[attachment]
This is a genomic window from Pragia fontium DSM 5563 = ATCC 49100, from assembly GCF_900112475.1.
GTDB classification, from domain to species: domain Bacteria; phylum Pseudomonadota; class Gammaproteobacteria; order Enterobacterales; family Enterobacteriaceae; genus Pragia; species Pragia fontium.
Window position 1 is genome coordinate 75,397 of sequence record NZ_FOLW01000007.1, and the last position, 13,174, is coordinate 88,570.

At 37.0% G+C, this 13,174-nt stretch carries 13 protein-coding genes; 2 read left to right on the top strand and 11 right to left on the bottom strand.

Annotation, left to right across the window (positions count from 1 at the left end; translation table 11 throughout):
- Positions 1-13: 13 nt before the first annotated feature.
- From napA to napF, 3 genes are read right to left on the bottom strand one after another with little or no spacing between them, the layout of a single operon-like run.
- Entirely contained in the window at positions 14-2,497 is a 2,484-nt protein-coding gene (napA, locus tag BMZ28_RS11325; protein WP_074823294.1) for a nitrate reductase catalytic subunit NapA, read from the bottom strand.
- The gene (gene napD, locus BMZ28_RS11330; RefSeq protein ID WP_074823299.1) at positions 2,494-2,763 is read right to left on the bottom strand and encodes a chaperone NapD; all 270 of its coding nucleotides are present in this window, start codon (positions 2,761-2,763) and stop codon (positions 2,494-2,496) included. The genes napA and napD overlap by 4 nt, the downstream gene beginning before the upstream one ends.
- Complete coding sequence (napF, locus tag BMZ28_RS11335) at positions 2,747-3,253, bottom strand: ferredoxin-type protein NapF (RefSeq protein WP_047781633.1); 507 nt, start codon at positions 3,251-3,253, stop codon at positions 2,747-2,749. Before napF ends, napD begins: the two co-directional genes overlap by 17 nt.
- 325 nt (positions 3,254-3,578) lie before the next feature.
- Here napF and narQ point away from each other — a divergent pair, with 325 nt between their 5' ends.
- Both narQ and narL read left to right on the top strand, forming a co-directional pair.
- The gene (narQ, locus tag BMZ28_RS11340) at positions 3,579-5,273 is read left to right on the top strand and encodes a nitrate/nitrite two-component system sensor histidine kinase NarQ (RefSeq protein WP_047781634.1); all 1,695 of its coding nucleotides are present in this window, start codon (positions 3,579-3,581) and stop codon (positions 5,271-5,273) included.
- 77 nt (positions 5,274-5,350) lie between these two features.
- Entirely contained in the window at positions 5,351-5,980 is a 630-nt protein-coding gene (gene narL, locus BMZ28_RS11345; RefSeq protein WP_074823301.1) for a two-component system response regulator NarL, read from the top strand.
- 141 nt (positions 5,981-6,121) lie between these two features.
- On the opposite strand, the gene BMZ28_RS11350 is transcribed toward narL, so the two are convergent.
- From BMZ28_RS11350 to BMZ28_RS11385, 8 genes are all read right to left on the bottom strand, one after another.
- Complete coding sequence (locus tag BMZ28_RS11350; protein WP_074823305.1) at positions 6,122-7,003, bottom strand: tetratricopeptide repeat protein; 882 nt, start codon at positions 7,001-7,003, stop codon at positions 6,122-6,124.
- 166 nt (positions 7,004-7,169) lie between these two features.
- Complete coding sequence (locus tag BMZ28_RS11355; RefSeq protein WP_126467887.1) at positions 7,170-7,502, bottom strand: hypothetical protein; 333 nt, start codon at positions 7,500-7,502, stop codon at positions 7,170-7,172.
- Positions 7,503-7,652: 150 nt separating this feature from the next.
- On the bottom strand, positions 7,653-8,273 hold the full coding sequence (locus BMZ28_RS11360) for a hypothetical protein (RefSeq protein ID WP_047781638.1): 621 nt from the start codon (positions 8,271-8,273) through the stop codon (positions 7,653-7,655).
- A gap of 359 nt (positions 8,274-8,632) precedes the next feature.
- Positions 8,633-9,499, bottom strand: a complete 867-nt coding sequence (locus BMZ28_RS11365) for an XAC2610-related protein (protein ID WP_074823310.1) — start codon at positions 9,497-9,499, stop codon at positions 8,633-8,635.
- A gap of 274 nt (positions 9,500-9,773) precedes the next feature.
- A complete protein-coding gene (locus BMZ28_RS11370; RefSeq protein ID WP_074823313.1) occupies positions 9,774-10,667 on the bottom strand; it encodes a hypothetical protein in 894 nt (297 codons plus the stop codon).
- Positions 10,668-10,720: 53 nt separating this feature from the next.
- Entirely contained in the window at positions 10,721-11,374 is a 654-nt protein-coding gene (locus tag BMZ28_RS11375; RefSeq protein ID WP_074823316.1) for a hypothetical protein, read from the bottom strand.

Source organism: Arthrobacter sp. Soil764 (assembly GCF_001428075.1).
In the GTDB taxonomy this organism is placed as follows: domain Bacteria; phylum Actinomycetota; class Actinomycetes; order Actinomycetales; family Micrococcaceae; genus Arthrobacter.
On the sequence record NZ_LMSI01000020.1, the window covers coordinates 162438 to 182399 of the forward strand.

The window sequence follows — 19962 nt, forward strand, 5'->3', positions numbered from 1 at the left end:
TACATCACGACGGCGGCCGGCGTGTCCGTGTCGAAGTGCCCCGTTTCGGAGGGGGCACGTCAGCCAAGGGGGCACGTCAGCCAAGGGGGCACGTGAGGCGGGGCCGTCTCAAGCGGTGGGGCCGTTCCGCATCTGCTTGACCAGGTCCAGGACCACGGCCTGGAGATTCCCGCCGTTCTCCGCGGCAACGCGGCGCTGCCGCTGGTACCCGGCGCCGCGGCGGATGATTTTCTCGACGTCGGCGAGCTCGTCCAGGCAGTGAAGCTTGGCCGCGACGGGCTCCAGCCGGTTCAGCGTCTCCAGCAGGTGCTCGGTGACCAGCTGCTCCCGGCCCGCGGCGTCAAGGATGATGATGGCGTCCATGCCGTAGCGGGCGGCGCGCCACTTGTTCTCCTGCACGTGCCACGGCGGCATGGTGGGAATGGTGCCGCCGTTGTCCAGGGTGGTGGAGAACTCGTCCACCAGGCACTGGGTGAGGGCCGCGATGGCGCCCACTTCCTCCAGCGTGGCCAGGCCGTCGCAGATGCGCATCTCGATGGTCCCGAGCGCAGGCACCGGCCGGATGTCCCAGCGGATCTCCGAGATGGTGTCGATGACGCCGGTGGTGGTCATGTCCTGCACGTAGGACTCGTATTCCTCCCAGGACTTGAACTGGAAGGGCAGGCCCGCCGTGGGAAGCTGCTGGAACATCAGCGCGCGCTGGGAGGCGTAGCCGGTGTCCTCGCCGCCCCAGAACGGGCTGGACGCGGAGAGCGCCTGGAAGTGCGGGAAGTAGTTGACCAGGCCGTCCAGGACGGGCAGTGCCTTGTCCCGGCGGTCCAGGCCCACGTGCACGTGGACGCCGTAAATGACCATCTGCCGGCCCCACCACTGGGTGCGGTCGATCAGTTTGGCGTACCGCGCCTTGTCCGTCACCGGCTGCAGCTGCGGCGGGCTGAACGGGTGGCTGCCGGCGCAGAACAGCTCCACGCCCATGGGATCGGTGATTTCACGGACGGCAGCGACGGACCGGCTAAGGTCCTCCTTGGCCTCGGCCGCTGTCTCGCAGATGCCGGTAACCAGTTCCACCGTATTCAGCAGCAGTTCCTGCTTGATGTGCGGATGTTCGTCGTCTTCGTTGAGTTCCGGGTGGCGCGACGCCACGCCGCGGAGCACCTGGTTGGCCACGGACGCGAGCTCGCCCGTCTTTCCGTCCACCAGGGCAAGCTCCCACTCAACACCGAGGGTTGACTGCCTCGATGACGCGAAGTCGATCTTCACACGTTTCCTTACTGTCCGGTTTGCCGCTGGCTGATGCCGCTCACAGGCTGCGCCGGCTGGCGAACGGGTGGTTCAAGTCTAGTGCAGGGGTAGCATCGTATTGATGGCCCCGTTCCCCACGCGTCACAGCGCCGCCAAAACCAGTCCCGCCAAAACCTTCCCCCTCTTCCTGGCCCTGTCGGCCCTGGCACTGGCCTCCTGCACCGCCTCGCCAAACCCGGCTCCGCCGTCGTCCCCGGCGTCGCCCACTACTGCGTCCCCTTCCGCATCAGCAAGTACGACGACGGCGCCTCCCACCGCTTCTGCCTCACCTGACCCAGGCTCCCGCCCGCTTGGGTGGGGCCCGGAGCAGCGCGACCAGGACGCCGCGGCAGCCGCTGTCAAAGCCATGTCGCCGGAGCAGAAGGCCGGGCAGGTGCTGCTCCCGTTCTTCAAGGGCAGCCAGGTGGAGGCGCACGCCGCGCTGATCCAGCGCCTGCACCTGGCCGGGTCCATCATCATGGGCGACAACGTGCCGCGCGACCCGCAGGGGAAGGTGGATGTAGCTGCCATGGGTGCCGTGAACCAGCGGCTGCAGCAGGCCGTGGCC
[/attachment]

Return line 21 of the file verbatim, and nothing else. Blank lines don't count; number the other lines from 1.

- 166 nt (positions 7,004-7,169) lie between these two features.